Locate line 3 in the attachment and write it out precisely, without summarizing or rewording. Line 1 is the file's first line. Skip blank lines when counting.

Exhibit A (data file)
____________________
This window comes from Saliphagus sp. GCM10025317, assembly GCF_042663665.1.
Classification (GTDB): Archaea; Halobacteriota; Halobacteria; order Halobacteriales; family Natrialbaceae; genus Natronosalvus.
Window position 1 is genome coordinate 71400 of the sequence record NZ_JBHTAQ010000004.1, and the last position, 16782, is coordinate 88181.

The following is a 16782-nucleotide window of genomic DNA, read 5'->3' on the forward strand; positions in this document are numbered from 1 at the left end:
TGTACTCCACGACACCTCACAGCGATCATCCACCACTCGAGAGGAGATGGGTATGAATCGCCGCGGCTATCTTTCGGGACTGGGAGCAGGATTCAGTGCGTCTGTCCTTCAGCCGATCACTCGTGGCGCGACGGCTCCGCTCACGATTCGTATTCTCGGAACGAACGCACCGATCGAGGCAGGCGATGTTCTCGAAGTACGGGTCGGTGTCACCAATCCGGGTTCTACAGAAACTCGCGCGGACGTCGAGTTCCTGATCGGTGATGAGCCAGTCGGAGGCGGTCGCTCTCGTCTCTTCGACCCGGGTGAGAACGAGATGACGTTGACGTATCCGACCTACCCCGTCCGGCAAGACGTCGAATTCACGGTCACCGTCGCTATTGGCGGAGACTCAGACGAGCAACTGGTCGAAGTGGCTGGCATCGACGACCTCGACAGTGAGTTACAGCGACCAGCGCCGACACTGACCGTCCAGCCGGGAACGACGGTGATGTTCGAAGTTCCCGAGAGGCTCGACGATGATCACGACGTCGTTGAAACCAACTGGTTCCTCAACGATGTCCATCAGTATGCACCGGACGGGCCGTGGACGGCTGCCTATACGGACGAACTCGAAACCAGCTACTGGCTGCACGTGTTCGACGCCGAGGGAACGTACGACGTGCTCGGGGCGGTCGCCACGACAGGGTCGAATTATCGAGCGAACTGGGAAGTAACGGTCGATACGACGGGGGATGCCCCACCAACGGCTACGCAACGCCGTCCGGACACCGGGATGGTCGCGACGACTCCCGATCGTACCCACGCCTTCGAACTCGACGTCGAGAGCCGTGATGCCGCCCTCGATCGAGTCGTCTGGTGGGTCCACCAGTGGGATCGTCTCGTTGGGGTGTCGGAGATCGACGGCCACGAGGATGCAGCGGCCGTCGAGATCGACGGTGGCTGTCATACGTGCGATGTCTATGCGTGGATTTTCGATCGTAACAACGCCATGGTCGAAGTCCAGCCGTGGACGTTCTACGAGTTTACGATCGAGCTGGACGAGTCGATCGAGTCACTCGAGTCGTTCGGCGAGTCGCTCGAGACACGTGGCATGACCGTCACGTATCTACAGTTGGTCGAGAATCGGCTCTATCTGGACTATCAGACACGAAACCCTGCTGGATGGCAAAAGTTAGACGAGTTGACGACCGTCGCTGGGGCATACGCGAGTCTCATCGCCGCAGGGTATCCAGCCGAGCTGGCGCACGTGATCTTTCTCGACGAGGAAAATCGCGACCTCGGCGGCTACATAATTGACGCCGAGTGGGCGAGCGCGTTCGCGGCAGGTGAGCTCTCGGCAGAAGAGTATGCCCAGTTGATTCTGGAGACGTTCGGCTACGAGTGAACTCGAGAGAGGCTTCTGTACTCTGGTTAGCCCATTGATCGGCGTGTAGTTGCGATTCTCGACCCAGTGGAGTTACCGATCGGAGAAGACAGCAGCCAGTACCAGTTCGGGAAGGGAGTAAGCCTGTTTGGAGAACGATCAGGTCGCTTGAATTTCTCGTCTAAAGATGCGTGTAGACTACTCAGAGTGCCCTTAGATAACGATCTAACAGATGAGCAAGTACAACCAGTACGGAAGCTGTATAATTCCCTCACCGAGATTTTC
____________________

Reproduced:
Window position 1 is genome coordinate 71400 of the sequence record NZ_JBHTAQ010000004.1, and the last position, 16782, is coordinate 88181.